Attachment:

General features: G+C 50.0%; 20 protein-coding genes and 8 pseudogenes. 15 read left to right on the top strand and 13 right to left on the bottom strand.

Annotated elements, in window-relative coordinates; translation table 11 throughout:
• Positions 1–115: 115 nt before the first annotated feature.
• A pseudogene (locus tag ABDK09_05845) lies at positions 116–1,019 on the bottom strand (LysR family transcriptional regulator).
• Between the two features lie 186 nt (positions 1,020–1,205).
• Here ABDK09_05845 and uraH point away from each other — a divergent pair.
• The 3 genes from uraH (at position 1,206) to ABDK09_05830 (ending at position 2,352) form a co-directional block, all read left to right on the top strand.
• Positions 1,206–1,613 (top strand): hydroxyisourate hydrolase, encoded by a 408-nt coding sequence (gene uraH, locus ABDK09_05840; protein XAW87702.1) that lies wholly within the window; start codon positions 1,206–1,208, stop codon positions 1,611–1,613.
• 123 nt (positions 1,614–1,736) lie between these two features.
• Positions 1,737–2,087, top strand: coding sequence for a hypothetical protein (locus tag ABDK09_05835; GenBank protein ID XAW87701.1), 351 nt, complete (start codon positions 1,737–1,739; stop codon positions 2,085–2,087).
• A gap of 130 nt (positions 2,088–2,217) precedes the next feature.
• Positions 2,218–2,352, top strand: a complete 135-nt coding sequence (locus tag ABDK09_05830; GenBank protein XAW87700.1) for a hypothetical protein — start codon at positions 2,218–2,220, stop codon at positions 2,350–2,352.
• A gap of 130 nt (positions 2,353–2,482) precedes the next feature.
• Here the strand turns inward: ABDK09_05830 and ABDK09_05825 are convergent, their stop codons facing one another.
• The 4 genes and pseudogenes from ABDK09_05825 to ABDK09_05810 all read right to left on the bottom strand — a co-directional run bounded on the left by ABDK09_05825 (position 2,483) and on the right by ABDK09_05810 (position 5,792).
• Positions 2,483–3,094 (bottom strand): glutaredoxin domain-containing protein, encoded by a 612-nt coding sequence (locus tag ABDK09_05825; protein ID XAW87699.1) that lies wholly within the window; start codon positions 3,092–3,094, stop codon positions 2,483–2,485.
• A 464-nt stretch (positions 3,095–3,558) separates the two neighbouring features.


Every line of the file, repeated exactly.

General features: G+C 50.0%; 20 protein-coding genes and 8 pseudogenes. 15 read left to right on the top strand and 13 right to left on the bottom strand.

Annotated elements, in window-relative coordinates; translation table 11 throughout:
• Positions 1–115: 115 nt before the first annotated feature.
• A pseudogene (locus tag ABDK09_05845) lies at positions 116–1,019 on the bottom strand (LysR family transcriptional regulator).
• Between the two features lie 186 nt (positions 1,020–1,205).
• Here ABDK09_05845 and uraH point away from each other — a divergent pair.
• The 3 genes from uraH (at position 1,206) to ABDK09_05830 (ending at position 2,352) form a co-directional block, all read left to right on the top strand.
• Positions 1,206–1,613 (top strand): hydroxyisourate hydrolase, encoded by a 408-nt coding sequence (gene uraH, locus ABDK09_05840; protein XAW87702.1) that lies wholly within the window; start codon positions 1,206–1,208, stop codon positions 1,611–1,613.
• 123 nt (positions 1,614–1,736) lie between these two features.
• Positions 1,737–2,087, top strand: coding sequence for a hypothetical protein (locus tag ABDK09_05835; GenBank protein ID XAW87701.1), 351 nt, complete (start codon positions 1,737–1,739; stop codon positions 2,085–2,087).
• A gap of 130 nt (positions 2,088–2,217) precedes the next feature.
• Positions 2,218–2,352, top strand: a complete 135-nt coding sequence (locus tag ABDK09_05830; GenBank protein XAW87700.1) for a hypothetical protein — start codon at positions 2,218–2,220, stop codon at positions 2,350–2,352.
• A gap of 130 nt (positions 2,353–2,482) precedes the next feature.
• Here the strand turns inward: ABDK09_05830 and ABDK09_05825 are convergent, their stop codons facing one another.
• The 4 genes and pseudogenes from ABDK09_05825 to ABDK09_05810 all read right to left on the bottom strand — a co-directional run bounded on the left by ABDK09_05825 (position 2,483) and on the right by ABDK09_05810 (position 5,792).
• Positions 2,483–3,094 (bottom strand): glutaredoxin domain-containing protein, encoded by a 612-nt coding sequence (locus tag ABDK09_05825; protein ID XAW87699.1) that lies wholly within the window; start codon positions 3,092–3,094, stop codon positions 2,483–2,485.
• A 464-nt stretch (positions 3,095–3,558) separates the two neighbouring features.